Congregational leaders have offered a strong and consistent response, condemning the particular violent act, while challenging us all to consider how our congregational culture reflects the dominant culture of white supremacy, in spite of our best intentions. One thing which hasn’t happened yet, though, is an opportunity for us to come together and share our feelings and thoughts about all that’s been going on.

Our first responsibility has to be addressing the needs of the people of color who call this their spiritual home.  The attack on Christina was not an attack on her alone.  It raised questions about the safety of this community for people of color more widely (as well as for those of us who live in multi-racial families).

This Sunday, following the second service, there will be an opportunity for people of color to meet and reflect on their experiences of recent events, and as people of color in an overwhelmingly white congregation (and denomination). This gathering will be facilitated by Steven Ballesteros, who has served as a member of the Diverse Revolutionary Unitarian Universalist Multicultural Ministries (DRUUMM) Steering Committee and as chair of the General Assembly Right Relationship Team. He also has experience facilitating identity caucusing and anti-racism, anti-oppression, multicultural workshops for multiple congregations and UU communities in the Pacific Western Region.  Even if you don’t personally feel the need for such a gathering, I would encourage you to attend.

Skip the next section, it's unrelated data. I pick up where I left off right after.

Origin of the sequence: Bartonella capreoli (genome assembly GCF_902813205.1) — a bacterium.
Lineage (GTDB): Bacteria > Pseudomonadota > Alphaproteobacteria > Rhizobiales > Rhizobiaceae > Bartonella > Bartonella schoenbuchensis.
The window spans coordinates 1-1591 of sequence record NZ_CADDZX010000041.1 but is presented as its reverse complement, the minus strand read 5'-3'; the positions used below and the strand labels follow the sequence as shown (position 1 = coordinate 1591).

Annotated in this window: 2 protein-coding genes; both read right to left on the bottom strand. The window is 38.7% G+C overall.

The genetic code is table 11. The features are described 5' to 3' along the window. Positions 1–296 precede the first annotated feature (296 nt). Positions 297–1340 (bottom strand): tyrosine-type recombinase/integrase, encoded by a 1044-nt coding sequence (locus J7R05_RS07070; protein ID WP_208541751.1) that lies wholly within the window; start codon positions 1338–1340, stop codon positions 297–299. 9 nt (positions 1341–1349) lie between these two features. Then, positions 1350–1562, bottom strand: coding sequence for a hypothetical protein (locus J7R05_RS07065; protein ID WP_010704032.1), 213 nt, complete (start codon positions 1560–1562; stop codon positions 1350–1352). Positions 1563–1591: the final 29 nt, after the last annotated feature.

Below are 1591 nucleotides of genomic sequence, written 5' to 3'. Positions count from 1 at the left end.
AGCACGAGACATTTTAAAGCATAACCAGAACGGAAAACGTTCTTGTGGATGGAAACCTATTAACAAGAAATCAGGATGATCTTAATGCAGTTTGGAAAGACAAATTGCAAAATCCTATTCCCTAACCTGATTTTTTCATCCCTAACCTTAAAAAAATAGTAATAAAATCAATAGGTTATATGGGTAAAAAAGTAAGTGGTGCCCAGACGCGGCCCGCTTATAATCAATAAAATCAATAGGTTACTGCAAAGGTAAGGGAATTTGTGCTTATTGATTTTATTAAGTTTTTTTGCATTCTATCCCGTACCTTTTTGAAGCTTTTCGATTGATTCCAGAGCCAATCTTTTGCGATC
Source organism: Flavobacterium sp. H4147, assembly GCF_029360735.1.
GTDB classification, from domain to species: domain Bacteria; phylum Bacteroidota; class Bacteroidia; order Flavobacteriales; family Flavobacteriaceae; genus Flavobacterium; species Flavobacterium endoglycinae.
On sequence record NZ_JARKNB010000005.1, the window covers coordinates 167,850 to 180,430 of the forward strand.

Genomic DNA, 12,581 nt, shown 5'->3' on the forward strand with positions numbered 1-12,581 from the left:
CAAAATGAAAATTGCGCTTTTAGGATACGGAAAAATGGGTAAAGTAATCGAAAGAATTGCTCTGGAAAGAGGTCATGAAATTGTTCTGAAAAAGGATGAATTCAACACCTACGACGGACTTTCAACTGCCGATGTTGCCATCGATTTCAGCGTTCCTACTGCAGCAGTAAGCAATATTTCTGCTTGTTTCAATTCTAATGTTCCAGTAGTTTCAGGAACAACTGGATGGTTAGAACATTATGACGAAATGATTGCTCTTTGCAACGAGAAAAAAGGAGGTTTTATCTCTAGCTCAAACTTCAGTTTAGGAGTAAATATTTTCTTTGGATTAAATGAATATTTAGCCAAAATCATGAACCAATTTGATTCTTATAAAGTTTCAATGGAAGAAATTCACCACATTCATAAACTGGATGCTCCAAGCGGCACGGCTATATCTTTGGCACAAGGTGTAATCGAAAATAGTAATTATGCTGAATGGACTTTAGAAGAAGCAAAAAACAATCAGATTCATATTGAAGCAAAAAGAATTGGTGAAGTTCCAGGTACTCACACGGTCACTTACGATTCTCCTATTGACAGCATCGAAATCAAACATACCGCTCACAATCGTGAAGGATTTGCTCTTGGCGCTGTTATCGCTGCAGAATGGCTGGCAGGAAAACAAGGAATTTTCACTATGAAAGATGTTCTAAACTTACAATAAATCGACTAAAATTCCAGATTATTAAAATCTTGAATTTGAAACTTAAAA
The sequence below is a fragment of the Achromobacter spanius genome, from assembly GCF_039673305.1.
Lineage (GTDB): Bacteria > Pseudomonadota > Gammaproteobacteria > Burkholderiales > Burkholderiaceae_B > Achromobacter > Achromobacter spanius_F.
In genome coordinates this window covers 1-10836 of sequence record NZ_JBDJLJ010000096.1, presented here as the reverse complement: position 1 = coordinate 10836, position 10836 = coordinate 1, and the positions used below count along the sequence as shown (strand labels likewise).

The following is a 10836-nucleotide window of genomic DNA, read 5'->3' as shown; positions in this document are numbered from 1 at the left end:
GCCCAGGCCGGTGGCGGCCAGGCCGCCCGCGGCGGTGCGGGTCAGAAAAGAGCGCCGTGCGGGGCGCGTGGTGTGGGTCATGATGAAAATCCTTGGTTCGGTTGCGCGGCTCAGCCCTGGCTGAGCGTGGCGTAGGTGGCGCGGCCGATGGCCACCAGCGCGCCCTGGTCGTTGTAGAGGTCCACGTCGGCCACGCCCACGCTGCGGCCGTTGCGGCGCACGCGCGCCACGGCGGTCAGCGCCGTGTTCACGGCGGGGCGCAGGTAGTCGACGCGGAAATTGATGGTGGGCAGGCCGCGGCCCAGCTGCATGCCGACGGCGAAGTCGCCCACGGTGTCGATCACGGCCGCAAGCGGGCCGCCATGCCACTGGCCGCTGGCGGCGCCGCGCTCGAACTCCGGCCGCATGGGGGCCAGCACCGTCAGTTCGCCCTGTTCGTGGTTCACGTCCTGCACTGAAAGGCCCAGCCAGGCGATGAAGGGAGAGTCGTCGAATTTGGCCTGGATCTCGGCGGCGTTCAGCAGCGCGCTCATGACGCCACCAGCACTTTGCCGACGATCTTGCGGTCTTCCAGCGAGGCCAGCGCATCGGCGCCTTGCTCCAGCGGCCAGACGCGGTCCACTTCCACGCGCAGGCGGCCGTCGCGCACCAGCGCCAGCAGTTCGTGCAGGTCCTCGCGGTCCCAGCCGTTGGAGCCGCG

While congregational leaders are working to find a skilled facilitator who can help the entire community process what has happened and engage the work we must do if we are going to become the beloved community we desire to be, there is an immediate need for a safe space in which we can come together and share our feelings and thoughts. Everyone is invited to participate in a Congregational Listening Circle on Monday, March 19, from 7:00-9:00pm.  I will be facilitating this evening, and it will be a time for any of us to say whatever we feel needs to be said, without any debate or judgement.  Perhaps even more importantly, the evening will also give everyone who participates an opportunity to listen deeply to what others are, and have been, feeling and thinking.

The turmoil we are experiencing right now effects the whole congregation, and we must all engage in the work of looking honestly at who we’ve been, and who we are, and what we are called to be by our commitment to dismantling the culture of white supremacy – in ourselves, in our congregation, and in our society. This isn’t work we are starting now; it’s been a part of who we are since our founding 75 years ago. Yet the recent heinous act of blatant racism gives new impetus to our efforts, and we must all find our place in the work Christina always reminds us is for our mutual liberation.

If you have questions, or would like more information, please contact Rev. Wik at revwik@uucharlottesville.org.

Tuesday, March 13, 2018

In support of the church I love